She was intelligent, dedicated and willing to go in and fight long, tough battles, battles that might last for years."5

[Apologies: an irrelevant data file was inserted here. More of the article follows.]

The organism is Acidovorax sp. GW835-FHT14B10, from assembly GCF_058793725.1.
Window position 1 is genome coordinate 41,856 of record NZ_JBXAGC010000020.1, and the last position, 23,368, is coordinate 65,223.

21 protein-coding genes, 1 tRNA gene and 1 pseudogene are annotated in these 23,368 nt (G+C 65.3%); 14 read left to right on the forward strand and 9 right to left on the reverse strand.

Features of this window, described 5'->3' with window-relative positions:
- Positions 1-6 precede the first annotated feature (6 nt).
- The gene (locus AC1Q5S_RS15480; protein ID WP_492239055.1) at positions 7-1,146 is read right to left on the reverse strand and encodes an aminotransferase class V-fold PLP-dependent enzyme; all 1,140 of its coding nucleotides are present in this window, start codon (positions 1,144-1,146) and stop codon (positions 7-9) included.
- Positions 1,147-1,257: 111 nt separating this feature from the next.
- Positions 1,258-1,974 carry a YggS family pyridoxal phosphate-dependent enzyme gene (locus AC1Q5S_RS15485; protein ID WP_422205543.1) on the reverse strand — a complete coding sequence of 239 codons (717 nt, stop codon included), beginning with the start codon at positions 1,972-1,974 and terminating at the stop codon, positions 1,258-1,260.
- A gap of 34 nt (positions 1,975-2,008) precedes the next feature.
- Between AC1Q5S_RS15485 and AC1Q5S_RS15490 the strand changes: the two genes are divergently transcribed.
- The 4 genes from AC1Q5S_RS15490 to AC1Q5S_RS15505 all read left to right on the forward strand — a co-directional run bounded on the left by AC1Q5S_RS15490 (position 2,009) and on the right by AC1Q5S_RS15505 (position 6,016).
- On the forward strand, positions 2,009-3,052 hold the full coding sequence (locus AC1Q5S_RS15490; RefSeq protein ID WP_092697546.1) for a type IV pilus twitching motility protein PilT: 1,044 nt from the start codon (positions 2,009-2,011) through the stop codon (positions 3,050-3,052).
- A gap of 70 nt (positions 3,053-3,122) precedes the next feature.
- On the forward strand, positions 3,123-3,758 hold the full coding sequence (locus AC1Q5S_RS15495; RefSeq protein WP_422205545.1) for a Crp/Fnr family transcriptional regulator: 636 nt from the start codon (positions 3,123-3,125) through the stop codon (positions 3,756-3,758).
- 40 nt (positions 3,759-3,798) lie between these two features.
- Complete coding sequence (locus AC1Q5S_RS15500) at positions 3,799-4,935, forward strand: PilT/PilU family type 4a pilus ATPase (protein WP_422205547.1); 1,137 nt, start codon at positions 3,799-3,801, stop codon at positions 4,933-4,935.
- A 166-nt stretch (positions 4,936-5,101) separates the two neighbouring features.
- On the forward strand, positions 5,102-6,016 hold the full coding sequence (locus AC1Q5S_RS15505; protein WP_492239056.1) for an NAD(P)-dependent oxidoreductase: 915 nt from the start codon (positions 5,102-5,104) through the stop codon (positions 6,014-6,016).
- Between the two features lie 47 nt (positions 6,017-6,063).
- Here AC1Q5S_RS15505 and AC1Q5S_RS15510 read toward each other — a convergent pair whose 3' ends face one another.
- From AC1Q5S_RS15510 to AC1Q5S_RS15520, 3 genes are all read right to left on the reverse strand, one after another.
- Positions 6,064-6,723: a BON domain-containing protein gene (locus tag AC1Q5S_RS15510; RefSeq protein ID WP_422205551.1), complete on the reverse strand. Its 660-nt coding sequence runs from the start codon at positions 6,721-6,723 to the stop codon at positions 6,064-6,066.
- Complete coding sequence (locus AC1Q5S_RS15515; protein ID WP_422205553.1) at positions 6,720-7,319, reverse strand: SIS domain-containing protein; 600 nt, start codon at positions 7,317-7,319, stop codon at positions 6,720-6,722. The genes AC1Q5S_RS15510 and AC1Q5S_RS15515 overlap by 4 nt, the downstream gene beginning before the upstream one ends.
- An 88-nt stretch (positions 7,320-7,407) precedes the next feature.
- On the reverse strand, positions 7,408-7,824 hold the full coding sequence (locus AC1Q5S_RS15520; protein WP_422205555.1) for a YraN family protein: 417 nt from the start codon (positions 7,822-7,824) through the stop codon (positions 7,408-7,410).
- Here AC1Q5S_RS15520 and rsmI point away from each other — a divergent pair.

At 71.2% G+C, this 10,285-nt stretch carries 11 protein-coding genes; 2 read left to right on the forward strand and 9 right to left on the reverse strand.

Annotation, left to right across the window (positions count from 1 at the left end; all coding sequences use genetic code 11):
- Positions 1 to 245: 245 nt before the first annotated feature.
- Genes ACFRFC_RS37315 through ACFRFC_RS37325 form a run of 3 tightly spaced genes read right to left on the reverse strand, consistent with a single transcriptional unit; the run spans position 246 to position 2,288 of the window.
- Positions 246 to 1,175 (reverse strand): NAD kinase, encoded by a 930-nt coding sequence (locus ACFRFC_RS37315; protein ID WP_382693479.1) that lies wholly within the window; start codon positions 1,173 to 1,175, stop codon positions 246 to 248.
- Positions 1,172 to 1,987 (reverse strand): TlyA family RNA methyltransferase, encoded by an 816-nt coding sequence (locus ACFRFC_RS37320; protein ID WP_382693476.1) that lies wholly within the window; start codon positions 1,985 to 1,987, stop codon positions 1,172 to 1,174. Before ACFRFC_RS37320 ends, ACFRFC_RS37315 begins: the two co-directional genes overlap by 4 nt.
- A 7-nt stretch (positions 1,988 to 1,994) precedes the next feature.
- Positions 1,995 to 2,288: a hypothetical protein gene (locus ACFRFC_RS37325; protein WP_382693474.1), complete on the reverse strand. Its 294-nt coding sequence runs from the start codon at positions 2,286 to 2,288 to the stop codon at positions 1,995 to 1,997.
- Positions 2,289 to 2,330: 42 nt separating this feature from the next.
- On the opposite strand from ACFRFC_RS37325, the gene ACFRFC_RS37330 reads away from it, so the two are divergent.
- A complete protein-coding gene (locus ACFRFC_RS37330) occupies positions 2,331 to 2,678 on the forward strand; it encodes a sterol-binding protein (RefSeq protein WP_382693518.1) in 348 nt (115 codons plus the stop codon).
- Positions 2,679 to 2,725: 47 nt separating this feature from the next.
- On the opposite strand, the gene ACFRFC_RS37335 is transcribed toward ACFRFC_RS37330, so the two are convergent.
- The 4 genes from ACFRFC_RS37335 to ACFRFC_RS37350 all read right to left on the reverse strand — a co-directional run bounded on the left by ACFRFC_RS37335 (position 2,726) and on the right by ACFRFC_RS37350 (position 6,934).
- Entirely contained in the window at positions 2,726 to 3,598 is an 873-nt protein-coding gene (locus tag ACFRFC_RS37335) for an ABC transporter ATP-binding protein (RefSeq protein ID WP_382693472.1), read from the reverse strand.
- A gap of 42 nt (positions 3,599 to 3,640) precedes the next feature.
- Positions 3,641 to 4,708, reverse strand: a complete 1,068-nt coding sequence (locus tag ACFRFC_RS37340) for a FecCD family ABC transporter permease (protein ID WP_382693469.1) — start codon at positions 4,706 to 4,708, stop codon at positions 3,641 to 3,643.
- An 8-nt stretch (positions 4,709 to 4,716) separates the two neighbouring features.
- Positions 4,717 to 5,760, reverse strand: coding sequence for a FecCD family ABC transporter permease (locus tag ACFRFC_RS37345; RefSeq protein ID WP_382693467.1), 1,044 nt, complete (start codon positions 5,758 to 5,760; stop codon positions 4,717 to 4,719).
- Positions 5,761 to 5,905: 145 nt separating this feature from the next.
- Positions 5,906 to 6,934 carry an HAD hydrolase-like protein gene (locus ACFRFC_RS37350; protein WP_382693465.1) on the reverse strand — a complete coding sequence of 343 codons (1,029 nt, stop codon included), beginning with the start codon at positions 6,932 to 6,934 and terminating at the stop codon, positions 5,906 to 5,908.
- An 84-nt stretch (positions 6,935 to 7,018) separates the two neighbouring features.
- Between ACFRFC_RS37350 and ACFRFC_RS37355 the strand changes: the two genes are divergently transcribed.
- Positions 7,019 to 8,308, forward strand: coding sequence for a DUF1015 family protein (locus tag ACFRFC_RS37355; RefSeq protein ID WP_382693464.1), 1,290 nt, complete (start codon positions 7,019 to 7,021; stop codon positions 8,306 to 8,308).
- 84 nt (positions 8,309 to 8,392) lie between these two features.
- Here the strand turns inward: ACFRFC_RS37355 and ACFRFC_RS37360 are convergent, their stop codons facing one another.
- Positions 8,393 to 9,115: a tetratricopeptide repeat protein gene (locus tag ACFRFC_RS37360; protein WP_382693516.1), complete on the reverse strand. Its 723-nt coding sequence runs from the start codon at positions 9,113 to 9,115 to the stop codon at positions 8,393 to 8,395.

Kopp's term as a Montgomery County delegate earned her the respect of her colleagues and her constituents.  She was selected for numerous committees and groups, including the Legislative Women's Caucus and the powerful  House Appropriations Committee.  Kopp thrived in these environments.  Senator Robert R. Neall, an Anne Arundel delegate who was sworn in on the same day as Kopp, said: "The thing about the Appropriations Committee is that you have to absorb huge amounts of information and then analyze it. She was as good at that as anybody I've ever seen."6  It was said that the Appropriations Committee  issued a new rule after Kopp joined the committee--the Nancy Kopp rule.  "It goes like this," said Del. Howard P. Rawlings, chairman of the House Appropriations Committee, "Anything Nancy Kopp wants, Nancy Kopp gets. And that's mainly because she doesn't want things you can't justify."7   This rule was only broken once, when Kopp, who had become Speaker Pro Tem in 1991,  lost in her pursuit to oust  House Speaker R. Clay Mitchell.  Kopp challenged the Speaker because she felt it was her duty after efforts to discuss the issues failed: "I regret having to do this.  I'm doing it because a number of people have come to me with serious concerns about the House and what they call a command rather than a consensus leadership style."8  Kopp's challenge to Mitchell garnered a great deal of support, but her attempt faltered when Governor William Donald Schaefer gave his support to Mitchell.  In the end, she lost both that battle and her position as Speaker Pro Tem in 1993, but she did not lose the war.  Mitchell promised to change some aspects of his leadership, and she continued as a member of the House.9